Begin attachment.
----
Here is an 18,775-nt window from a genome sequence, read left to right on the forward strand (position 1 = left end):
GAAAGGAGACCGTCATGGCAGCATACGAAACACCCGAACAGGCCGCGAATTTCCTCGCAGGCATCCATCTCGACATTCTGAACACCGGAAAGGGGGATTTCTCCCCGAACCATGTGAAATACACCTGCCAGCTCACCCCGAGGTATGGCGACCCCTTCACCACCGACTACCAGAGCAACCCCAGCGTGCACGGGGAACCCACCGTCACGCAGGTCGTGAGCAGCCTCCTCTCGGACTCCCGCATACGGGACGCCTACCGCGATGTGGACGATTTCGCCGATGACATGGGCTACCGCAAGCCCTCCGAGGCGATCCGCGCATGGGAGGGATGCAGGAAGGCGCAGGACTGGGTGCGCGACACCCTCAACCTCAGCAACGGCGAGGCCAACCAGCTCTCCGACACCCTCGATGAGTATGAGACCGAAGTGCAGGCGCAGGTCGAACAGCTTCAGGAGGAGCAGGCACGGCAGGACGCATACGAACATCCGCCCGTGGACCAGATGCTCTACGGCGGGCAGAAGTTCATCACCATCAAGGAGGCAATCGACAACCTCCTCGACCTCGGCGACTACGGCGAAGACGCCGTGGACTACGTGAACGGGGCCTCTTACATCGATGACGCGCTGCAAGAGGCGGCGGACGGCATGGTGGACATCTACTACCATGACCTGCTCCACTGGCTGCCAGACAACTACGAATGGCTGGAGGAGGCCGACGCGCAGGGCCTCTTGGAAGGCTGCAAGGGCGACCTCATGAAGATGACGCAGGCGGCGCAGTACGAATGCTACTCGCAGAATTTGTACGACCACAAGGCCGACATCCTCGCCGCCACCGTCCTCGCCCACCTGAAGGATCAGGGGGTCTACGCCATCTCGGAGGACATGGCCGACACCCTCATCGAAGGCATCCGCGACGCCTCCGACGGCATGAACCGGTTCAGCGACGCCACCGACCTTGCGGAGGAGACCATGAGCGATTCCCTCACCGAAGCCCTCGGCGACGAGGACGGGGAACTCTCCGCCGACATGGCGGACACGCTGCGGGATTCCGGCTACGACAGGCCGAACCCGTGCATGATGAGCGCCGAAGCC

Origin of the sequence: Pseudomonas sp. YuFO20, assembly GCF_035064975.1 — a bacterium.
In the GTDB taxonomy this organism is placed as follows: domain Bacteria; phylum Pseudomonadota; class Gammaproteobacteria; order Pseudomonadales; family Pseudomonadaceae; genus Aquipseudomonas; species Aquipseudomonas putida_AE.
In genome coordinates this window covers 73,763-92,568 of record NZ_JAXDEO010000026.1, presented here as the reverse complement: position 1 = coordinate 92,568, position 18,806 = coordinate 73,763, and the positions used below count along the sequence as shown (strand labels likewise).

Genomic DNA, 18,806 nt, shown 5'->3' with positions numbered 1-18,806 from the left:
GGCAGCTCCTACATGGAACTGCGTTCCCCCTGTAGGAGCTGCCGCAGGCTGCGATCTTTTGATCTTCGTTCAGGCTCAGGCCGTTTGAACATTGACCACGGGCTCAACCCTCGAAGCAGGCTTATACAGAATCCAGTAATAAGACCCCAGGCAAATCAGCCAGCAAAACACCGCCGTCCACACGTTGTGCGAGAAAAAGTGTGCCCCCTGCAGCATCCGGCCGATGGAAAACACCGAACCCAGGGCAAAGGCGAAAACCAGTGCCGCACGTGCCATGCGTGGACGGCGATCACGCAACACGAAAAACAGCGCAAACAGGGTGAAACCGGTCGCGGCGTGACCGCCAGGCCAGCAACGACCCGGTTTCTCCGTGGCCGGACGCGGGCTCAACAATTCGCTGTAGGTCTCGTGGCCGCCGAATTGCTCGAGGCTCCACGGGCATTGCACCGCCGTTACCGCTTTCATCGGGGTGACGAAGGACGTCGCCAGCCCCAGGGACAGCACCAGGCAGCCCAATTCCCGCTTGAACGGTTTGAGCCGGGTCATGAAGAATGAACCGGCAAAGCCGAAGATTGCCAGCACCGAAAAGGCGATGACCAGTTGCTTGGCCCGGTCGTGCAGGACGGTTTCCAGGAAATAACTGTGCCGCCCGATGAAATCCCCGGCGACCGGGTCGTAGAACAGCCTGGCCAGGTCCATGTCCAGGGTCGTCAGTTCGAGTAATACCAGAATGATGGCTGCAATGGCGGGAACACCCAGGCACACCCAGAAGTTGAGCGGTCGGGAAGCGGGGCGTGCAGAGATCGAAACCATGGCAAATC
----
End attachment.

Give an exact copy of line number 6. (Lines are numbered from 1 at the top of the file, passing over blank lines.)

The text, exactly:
Genomic DNA, 18,806 nt, shown 5'->3' with positions numbered 1-18,806 from the left: